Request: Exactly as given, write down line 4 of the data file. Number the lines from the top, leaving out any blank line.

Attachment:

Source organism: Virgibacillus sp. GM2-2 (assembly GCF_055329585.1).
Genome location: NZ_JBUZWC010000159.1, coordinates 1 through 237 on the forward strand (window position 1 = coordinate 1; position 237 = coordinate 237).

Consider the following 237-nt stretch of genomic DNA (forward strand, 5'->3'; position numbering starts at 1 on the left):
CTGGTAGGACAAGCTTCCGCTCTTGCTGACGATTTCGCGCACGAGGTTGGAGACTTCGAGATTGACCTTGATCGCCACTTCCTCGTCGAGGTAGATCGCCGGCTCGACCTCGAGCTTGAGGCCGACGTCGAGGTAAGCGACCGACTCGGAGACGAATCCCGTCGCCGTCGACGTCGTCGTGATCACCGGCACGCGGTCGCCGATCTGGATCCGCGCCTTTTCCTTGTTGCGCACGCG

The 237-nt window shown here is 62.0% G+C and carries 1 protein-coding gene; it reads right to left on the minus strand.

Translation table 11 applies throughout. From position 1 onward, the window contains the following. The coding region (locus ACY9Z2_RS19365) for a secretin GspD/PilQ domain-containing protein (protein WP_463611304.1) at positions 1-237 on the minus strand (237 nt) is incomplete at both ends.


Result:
CTGGTAGGACAAGCTTCCGCTCTTGCTGACGATTTCGCGCACGAGGTTGGAGACTTCGAGATTGACCTTGATCGCCACTTCCTCGTCGAGGTAGATCGCCGGCTCGACCTCGAGCTTGAGGCCGACGTCGAGGTAAGCGACCGACTCGGAGACGAATCCCGTCGCCGTCGACGTCGTCGTGATCACCGGCACGCGGTCGCCGATCTGGATCCGCGCCTTTTCCTTGTTGCGCACGCG